Because people eat with their eyes first, careful thought is also given to plating. Chef Weng heads to New York to shop for his dishware. And at Jade Restaurant in North Andover, crafting the look of a dish is often a team effort, says Kenny Foo, one of the restaurant’s owners. He notes that the right combination can take a dish to a new level—literally. For example, when sushi chef Yongwu You first thought up Pepper Tuna, a tongue-tingling lightly seared pepper-encrusted tuna and spicy sauce, the accompanying chili-spiked ponzu sauce was drizzled on the plate. But head chef Jinchao Li suggested serving the sauce in a martini glass—elevating the dish to a social media darling (pictured above). Foo adds that while building a beautiful plate has always been an important part of the sushi experience, social media has furthered that goal. “We want to present dishes that people want to take pictures of,” he says. “We depend on our customers to get the word out.”
One dish people love to take pictures of is the Angry Dragon Roll, a dramatic creation consisting of shrimp tempura, spicy tuna, and papaya, topped with spicy king crab. Just as pretty, but with more umami, is the Torched Wagyu Beef Maki—layers of tender high-quality beef stuffed with spicy tuna, basil, and apple and topped with slivers of jalapeno, like a dare to spice lovers.
Crafting those tiny slivers of pepper, or perfectly uniform slices of anything from cucumber to mango, requires extraordinary knife skills—and an extraordinarily sharp knife, notes Dongkyu “DK” Jung, sushi chef at TWK [The Waterfield Kitchen] in Winchester, whose beautiful Yanagi knives are stored in an equally attractive case. Jung says his cutting board is like a canvas—an apt metaphor, since he is an artist as well, who paints colorful, joyful works in his spare time.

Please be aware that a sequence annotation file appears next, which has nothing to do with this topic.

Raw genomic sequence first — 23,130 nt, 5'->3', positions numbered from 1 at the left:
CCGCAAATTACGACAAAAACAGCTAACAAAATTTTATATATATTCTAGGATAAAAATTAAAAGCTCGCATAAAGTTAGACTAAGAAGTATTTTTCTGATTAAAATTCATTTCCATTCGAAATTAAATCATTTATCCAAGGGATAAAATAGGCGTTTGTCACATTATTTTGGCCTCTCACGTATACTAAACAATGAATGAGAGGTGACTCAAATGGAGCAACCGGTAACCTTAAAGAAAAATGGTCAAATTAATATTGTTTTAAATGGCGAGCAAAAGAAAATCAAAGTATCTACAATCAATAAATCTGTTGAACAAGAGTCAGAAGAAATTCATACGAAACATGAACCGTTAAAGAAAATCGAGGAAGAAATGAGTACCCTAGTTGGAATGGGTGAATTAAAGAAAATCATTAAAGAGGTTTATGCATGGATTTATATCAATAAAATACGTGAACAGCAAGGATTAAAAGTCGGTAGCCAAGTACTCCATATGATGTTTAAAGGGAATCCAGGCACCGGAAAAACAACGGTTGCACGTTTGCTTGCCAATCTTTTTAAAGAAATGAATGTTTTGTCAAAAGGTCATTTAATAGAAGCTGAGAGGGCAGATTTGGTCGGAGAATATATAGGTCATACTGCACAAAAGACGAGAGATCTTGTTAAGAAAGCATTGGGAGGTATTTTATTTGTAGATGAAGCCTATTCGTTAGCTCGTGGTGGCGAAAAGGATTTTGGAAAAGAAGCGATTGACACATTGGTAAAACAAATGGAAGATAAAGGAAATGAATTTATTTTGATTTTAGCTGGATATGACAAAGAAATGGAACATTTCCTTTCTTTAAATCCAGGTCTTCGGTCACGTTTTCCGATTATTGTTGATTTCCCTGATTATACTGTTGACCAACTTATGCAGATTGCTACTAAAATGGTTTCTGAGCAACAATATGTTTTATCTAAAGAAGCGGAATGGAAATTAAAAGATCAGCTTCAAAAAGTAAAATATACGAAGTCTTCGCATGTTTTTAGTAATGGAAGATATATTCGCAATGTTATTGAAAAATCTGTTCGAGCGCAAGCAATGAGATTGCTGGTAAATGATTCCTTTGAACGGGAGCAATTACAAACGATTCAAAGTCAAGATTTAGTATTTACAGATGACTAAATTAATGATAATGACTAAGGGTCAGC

At work, he has an array of seven different sauces to dress his creations, alongside glistening fish and delicate greens. All of those components are on display in the French Cake roll, a riot of color from different kinds of salmon and tobiko, as well as avocado, yellowtail, and three sauces. Shaped like a heart and frilled with microgreens, it’s as pretty as a picture. And it tastes as good as it looks. gofengshui.com, jadenorthandover.com,
Freshness First: Tips for Making Sushi at Home
What to choose?
“I personally love yellowtail, toro (fatty tuna), Scottish salmon, and scallops,” Derr says, noting that most of the time, his scallops are sushi grade, meaning they have been out of the water for less than four days.
Can I use local fish?
Bluefin tuna, scallops, fluke, black seabass, striped bass, bluefish, mackerel, and scup are all local and are great picks, Derr says. “I would steer clear of groundfish like haddock and cod,” he advises. “It also boils down to taste and texture preference.”
How do I find sushi-grade fish?
The nose knows, Derr says. If you walk into a fish store, it should smell clean, like the ocean—not at all fishy. From there, build a relationship with your fishmonger, and ask them what they’d consume raw.
Sushi or sashimi?
Derr says he tends to eat more sashimi (slices of fish without rice) than sushi, as you can taste the fish better on its own. When making sashimi, it is important to cut across the grain for fish like snapper, black sea bass, and striper.
Tips for making sushi at home?
“Great fish, company, wine, and patience,” Derr says, adding that making sushi is a great group event to do with family and friends. “It takes some time to get the ratios and cuts of fish correct when making rolls, but keep at it and it will come.”